Eddie Hamilton is a film director known for: Top Gun: Maverick (2022), Mission: Impossible – Fallout (2018), X-Men: First Class (2011)

Obsession with film started at a young age for Eddie. He remembers begging to be taken to the cinema, listening to movie soundtracks on repeat, and reading any book about films that he could get his hands on. At Radley, Eddie benefitted from the investments that Max Horsey had made in new equipment, using them intensively, and becoming familiar with the rudiments of film editing. French don Charlie Barker’s Foreign Film Society was also influential, by introducing a wider scope of cinema.

“Max Horsey and Charlie Barker were instrumental in fostering my passion for technical and creative filmmaking.”

Eddie went on to University College London, where he studied Psychology, and joined the thriving student film society. Throughout his studies, Eddie was involved in student film and TV projects, and as soon as he finished his degree, he secured a job as a runner at a post-production facility in London.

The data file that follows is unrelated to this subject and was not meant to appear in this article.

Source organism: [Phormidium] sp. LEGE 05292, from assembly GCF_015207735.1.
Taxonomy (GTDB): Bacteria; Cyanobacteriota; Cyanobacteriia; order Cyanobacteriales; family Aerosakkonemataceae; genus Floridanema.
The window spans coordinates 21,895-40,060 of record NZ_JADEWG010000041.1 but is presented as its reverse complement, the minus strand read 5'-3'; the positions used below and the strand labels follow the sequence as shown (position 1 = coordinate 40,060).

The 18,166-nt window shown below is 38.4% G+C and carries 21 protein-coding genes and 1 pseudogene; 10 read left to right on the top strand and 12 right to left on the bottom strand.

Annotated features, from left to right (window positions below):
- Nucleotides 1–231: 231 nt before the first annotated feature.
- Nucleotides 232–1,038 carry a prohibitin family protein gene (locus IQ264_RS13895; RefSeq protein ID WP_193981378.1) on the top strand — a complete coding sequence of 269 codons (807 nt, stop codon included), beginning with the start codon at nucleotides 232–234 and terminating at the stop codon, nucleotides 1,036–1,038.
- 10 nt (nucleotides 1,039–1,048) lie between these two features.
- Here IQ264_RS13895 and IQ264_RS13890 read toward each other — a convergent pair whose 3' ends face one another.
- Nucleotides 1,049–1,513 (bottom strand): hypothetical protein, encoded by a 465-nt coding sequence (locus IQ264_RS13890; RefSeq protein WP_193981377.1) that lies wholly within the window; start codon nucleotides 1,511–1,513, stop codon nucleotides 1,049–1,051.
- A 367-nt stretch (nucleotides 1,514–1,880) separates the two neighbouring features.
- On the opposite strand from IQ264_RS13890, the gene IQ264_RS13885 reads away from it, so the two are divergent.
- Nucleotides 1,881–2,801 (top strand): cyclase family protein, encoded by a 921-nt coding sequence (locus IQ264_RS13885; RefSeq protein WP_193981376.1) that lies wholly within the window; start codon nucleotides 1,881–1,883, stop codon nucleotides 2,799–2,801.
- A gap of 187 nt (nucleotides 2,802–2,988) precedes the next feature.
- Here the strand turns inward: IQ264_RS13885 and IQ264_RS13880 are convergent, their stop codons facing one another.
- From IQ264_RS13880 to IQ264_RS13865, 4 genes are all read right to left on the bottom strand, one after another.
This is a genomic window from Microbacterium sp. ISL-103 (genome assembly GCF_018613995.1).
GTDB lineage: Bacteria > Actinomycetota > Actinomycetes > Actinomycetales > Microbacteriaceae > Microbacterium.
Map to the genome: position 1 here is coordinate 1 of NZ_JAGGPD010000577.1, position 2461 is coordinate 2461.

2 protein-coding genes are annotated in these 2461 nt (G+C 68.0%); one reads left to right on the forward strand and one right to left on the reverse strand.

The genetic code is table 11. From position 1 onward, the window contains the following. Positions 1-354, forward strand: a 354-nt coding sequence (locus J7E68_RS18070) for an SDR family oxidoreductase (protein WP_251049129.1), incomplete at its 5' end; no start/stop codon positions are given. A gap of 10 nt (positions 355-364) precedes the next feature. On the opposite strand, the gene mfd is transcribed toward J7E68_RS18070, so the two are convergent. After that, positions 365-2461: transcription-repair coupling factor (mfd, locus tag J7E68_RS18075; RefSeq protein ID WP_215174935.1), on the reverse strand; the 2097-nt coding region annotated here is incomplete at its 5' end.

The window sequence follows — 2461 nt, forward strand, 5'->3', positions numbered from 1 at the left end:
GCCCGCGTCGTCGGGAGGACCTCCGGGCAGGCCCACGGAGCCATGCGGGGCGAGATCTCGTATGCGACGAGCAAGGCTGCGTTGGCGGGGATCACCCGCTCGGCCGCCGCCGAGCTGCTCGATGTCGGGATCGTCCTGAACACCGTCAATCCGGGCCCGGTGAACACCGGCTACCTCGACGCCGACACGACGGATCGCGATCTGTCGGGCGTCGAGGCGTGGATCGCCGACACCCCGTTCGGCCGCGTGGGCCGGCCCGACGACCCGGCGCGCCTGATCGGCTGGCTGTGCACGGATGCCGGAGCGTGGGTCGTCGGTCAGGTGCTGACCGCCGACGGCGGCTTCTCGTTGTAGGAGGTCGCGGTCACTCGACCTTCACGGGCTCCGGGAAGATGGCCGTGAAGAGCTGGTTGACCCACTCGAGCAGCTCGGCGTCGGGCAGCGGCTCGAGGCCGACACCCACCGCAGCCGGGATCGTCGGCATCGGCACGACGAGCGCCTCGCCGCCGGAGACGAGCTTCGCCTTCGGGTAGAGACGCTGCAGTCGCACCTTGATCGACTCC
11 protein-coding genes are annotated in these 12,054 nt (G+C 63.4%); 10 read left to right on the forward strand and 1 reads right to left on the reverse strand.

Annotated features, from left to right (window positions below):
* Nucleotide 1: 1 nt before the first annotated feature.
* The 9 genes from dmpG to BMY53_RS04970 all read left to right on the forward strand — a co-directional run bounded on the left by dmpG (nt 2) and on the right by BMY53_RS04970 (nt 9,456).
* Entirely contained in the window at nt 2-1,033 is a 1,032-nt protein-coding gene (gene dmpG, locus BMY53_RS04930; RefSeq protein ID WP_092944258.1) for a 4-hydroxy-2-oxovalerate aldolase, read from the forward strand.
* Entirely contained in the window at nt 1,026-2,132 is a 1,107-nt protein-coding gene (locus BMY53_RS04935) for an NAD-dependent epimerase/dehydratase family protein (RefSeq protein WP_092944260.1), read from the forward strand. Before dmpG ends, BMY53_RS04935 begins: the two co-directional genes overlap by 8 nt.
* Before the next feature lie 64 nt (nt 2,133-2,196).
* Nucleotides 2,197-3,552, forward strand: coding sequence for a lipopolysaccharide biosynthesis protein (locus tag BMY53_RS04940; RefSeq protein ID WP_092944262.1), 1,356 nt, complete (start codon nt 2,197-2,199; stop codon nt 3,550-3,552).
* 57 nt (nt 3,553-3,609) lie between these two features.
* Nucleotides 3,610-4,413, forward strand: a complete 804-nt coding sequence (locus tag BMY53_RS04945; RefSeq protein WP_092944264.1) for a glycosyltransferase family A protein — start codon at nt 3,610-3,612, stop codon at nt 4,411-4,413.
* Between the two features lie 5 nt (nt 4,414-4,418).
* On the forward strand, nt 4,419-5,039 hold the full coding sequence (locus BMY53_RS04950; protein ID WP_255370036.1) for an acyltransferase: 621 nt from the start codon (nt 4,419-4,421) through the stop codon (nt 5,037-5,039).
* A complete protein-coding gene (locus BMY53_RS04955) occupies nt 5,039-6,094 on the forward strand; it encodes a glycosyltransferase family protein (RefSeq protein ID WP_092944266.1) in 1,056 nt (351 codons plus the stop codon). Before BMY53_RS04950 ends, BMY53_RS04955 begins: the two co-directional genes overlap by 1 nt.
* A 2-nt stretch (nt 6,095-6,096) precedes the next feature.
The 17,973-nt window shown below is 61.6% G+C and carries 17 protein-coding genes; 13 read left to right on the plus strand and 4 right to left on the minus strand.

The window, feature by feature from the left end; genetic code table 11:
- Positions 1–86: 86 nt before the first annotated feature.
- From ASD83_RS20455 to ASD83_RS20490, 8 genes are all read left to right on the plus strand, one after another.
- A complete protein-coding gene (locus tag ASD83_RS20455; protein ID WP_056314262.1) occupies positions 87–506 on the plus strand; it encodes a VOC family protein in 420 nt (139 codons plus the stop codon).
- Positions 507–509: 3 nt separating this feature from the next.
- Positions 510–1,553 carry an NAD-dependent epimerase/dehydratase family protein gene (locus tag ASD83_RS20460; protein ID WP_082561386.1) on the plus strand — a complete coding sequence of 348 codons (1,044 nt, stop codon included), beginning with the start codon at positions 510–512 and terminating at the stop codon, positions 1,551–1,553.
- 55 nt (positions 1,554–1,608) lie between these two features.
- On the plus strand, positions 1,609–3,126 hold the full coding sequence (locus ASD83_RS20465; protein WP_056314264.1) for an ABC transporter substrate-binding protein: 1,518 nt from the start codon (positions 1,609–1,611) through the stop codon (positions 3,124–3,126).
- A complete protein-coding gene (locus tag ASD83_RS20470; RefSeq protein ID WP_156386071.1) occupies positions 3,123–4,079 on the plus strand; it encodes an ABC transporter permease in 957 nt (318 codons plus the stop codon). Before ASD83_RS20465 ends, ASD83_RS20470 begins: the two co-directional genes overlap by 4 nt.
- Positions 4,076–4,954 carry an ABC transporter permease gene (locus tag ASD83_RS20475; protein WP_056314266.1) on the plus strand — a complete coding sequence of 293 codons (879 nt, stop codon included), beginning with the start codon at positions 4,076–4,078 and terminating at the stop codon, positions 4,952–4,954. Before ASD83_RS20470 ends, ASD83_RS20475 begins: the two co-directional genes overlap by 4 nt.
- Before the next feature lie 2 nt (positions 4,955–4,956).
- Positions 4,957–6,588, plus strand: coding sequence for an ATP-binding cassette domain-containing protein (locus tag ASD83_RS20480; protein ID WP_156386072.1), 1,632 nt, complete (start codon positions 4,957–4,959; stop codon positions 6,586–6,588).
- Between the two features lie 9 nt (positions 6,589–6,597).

“You go in at the bottom, and make tea, get everyone lunch, and you start to learn how to use the equipment in this professional environment. It’s so different to what you experience as a student filmmaker, where expertise is rare, and deadlines aren’t crucial.”

His first jobs in the industry as a runner allowed Eddie to become familiar with the pace of filmmaking, begin to navigate the politics of working with others creatively and, importantly, to make mistakes.

“You make a lot of mistakes when you’re starting out, which could be extraordinarily costly on a bigger budget film. It’s good to make plenty of mistakes earlier on, when the stakes and the budgets are smaller. That way, you learn, okay, I’m never gonna do that again.”

Gradually, Eddie worked his way up in the industry. At first, he paid for rent with a couple of days’ work per week editing 30-second promos for Paramount Comedy, so that he could spend the other five days working for free on small-budget movies to gain experience and widen his professional network. From the late 90s to 2010s, Eddie worked on around 40 productions, eventually landing editing roles on films like Kick-Ass (2010) and X-Men: First Class (2011).